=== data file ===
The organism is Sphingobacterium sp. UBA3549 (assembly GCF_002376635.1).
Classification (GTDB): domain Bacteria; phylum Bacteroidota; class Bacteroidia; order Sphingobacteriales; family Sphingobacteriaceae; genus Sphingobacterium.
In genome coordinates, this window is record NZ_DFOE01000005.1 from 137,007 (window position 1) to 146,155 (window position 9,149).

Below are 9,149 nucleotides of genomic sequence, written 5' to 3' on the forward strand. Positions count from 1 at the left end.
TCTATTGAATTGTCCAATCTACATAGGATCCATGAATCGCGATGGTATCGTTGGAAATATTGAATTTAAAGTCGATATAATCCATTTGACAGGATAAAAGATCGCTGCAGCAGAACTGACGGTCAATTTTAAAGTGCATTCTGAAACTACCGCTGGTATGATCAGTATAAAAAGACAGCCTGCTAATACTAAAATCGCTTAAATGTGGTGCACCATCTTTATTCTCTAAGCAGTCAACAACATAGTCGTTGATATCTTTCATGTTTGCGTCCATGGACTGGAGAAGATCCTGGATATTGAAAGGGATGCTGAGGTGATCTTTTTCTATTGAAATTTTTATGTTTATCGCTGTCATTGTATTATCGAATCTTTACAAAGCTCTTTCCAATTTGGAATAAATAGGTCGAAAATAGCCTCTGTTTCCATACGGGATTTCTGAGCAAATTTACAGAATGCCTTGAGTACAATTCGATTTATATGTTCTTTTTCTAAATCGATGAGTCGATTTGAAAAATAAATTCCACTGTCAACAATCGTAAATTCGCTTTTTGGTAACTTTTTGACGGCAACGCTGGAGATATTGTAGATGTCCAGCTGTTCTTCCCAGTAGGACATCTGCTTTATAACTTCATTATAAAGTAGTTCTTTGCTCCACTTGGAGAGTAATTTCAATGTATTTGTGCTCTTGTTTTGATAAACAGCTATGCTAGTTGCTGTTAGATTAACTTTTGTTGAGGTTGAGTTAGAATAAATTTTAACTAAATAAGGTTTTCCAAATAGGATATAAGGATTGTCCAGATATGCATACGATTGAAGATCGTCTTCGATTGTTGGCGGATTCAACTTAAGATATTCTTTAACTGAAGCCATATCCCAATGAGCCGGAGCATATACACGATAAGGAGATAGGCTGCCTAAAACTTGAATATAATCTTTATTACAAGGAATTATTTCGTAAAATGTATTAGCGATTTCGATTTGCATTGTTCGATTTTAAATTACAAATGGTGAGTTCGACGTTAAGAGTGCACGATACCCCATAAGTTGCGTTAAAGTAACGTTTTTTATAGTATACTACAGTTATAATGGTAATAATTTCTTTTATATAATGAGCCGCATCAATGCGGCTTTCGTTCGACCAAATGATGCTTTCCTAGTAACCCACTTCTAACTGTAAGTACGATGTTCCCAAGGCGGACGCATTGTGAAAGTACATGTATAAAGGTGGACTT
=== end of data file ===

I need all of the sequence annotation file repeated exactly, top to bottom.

The organism is Sphingobacterium sp. UBA3549 (assembly GCF_002376635.1).
Classification (GTDB): domain Bacteria; phylum Bacteroidota; class Bacteroidia; order Sphingobacteriales; family Sphingobacteriaceae; genus Sphingobacterium.
In genome coordinates, this window is record NZ_DFOE01000005.1 from 137,007 (window position 1) to 146,155 (window position 9,149).

Below are 9,149 nucleotides of genomic sequence, written 5' to 3' on the forward strand. Positions count from 1 at the left end.
TCTATTGAATTGTCCAATCTACATAGGATCCATGAATCGCGATGGTATCGTTGGAAATATTGAATTTAAAGTCGATATAATCCATTTGACAGGATAAAAGATCGCTGCAGCAGAACTGACGGTCAATTTTAAAGTGCATTCTGAAACTACCGCTGGTATGATCAGTATAAAAAGACAGCCTGCTAATACTAAAATCGCTTAAATGTGGTGCACCATCTTTATTCTCTAAGCAGTCAACAACATAGTCGTTGATATCTTTCATGTTTGCGTCCATGGACTGGAGAAGATCCTGGATATTGAAAGGGATGCTGAGGTGATCTTTTTCTATTGAAATTTTTATGTTTATCGCTGTCATTGTATTATCGAATCTTTACAAAGCTCTTTCCAATTTGGAATAAATAGGTCGAAAATAGCCTCTGTTTCCATACGGGATTTCTGAGCAAATTTACAGAATGCCTTGAGTACAATTCGATTTATATGTTCTTTTTCTAAATCGATGAGTCGATTTGAAAAATAAATTCCACTGTCAACAATCGTAAATTCGCTTTTTGGTAACTTTTTGACGGCAACGCTGGAGATATTGTAGATGTCCAGCTGTTCTTCCCAGTAGGACATCTGCTTTATAACTTCATTATAAAGTAGTTCTTTGCTCCACTTGGAGAGTAATTTCAATGTATTTGTGCTCTTGTTTTGATAAACAGCTATGCTAGTTGCTGTTAGATTAACTTTTGTTGAGGTTGAGTTAGAATAAATTTTAACTAAATAAGGTTTTCCAAATAGGATATAAGGATTGTCCAGATATGCATACGATTGAAGATCGTCTTCGATTGTTGGCGGATTCAACTTAAGATATTCTTTAACTGAAGCCATATCCCAATGAGCCGGAGCATATACACGATAAGGAGATAGGCTGCCTAAAACTTGAATATAATCTTTATTACAAGGAATTATTTCGTAAAATGTATTAGCGATTTCGATTTGCATTGTTCGATTTTAAATTACAAATGGTGAGTTCGACGTTAAGAGTGCACGATACCCCATAAGTTGCGTTAAAGTAACGTTTTTTATAGTATACTACAGTTATAATGGTAATAATTTCTTTTATATAATGAGCCGCATCAATGCGGCTTTCGTTCGACCAAATGATGCTTTCCTAGTAACCCACTTCTAACTGTAAGTACGATGTTCCCAAGGCGGACGCATTGTGAAAGTACATGTATAAAGGTGGACTT